Sen. Kevin Cramer (R-ND) rebuffed calls for increased banking regulations in the wake of Silicon Valley Bank‘s collapse.
The senator took note of inflationary pressures and other economic turbulence that preceded SVB’s collapse but downplayed concerns that the rollback of the Dodd-Frank regulations for mid-sized banks during the Trump administration contributed to it.
SILICON VALLEY BANK COLLAPSE: CEO CASHED OUT MILLIONS WHILE EMPLOYEES GOT BONUSES
“They certainly don’t need any more regulation. That doesn’t mean that you can be mismanaged,” Cramer told NBC’s Meet the Press. “We have seen a rather sharp increase in interest rates which have put some smaller banks at odds with their own balance sheet.”
Dodd-Frank was a sweeping banking regulation and reform package enacted in response to the 2008 financial crisis that featured stress tests and liquidity requirements for banks.
Instead of bolstered regulation, Cramer suggested smaller banks could get “better oversight, but certainly not more regulation.” Cramer sits on the Senate Committee on Banking, Housing, and Urban Affairs.
On Wednesday, Silicon Valley Bank announced it sold a bevy of securities at a loss, which triggered panic from venture capital firms. As a result of a run on the bank, SBV collapsed Friday, which led to a takeover by federal regulators. Treasury Secretary Janet Yellen indicated that that the government is working to help depositors afflicted by the collapse.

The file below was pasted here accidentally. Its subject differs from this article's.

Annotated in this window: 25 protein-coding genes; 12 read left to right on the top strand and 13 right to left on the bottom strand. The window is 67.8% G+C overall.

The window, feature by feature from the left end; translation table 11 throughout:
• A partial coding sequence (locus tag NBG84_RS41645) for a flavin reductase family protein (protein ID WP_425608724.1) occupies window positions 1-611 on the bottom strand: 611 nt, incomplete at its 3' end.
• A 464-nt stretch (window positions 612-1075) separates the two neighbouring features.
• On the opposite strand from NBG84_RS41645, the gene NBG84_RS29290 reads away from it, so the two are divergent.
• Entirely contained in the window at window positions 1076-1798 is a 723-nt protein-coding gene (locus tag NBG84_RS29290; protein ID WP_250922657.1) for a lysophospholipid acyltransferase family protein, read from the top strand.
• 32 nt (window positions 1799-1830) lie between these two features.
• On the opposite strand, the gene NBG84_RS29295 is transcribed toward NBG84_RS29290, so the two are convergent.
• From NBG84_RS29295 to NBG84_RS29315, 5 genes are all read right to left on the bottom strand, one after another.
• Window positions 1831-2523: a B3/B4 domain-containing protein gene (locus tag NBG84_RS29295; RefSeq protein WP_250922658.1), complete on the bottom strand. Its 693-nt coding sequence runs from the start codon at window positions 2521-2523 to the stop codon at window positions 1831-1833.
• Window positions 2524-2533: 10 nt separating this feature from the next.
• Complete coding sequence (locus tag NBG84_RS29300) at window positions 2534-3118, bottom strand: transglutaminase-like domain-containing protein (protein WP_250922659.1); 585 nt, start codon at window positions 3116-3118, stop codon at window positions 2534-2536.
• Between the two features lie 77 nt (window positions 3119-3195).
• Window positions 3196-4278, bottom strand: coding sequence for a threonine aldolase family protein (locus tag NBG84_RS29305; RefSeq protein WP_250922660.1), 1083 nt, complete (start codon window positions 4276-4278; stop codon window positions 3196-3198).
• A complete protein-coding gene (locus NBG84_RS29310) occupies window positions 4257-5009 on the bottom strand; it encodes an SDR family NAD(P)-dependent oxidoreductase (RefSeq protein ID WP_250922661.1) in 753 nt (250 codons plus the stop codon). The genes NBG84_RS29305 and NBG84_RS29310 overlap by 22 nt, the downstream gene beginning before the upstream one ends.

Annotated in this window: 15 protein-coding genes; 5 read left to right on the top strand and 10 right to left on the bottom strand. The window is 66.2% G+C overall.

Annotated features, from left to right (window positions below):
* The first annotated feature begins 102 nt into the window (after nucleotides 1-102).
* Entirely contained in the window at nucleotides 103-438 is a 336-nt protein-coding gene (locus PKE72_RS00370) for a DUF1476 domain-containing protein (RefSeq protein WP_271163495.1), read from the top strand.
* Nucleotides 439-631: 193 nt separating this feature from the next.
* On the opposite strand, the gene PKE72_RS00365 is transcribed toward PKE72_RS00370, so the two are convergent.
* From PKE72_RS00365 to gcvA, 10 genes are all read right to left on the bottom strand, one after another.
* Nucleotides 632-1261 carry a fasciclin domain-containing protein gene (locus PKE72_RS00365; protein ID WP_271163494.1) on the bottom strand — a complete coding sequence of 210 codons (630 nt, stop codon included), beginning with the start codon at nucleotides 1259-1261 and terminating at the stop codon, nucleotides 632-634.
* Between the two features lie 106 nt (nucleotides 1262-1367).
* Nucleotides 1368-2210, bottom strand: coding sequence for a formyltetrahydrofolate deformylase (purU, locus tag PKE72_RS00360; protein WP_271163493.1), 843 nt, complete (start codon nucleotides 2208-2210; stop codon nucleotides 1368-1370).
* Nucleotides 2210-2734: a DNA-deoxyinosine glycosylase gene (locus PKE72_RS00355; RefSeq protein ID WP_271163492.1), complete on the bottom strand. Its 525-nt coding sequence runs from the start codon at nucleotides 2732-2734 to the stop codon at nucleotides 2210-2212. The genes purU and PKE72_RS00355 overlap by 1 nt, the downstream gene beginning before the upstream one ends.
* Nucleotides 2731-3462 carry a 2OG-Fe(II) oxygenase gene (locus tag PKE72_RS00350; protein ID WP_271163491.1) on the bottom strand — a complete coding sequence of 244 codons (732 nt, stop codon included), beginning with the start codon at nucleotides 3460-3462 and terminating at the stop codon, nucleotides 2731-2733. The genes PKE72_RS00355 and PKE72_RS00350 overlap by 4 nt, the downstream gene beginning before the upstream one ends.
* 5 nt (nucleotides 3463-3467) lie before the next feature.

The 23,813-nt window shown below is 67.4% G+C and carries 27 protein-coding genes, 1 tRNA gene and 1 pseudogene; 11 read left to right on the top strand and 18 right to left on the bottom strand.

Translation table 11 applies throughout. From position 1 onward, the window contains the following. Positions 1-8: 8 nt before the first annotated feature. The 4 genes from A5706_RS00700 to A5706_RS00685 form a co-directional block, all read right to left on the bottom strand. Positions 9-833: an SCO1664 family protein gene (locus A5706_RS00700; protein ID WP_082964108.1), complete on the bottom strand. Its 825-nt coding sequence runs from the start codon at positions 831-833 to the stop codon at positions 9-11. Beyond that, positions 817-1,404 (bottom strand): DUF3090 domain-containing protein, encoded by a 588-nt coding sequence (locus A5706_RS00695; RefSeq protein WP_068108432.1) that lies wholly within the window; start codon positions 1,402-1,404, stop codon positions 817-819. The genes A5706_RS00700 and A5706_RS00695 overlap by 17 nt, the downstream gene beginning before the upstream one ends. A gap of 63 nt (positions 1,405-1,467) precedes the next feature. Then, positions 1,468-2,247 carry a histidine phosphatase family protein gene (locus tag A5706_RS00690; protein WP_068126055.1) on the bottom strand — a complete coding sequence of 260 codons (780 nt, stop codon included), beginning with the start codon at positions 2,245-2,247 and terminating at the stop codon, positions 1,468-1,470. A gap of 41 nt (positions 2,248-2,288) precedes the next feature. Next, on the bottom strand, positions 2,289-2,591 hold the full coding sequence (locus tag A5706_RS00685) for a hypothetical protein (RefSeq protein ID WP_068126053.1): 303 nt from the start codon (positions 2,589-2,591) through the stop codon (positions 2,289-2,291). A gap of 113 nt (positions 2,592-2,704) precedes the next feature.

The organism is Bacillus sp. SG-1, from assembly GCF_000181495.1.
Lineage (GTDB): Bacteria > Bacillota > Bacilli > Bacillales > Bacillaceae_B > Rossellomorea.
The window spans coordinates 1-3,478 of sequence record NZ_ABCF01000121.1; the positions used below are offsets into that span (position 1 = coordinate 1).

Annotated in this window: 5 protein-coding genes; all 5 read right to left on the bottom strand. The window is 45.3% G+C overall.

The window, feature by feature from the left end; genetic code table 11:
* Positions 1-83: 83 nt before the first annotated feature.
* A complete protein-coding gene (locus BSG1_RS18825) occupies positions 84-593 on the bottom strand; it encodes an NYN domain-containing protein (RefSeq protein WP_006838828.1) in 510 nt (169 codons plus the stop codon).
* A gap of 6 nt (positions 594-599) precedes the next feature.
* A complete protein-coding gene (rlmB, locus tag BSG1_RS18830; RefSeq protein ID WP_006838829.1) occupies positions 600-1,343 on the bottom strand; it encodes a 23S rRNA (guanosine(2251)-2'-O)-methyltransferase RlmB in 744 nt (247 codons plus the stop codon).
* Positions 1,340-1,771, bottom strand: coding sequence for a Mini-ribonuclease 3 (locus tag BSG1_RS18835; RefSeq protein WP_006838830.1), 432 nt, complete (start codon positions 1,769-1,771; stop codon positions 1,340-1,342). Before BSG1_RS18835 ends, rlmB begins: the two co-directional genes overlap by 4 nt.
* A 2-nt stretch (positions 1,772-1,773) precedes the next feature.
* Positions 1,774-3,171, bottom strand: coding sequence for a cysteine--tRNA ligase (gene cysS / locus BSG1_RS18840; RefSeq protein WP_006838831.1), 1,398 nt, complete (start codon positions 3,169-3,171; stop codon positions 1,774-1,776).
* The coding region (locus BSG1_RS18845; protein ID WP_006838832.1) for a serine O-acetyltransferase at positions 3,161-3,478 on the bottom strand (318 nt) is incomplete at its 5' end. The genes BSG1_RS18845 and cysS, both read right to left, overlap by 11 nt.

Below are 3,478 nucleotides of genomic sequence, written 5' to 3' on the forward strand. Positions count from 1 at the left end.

Silicon Valley Bank’s failure was the largest one of its kind in the United States since Washington Mutual faltered during the 2008 financial crisis. Sen. Mark Warner (D-VA), who also sits on the Senate Committee on Banking, Housing, and Urban Affairs, defended his decision to support the Dodd-Frank rollback during the Trump administration. He was one of 17 Democrats to back the measure.
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Cramer stressed that it was unnecessary for Congress to battle over the debt ceiling amid the slate of economic volatility on the horizon.
“We don’t need to have a fight on [the] debt ceiling. But this is why I think it’s foolish for the President to simply say, ‘I’m not going to negotiate on the debt ceiling.’ This is the time to have a negotiation and do something,” he added.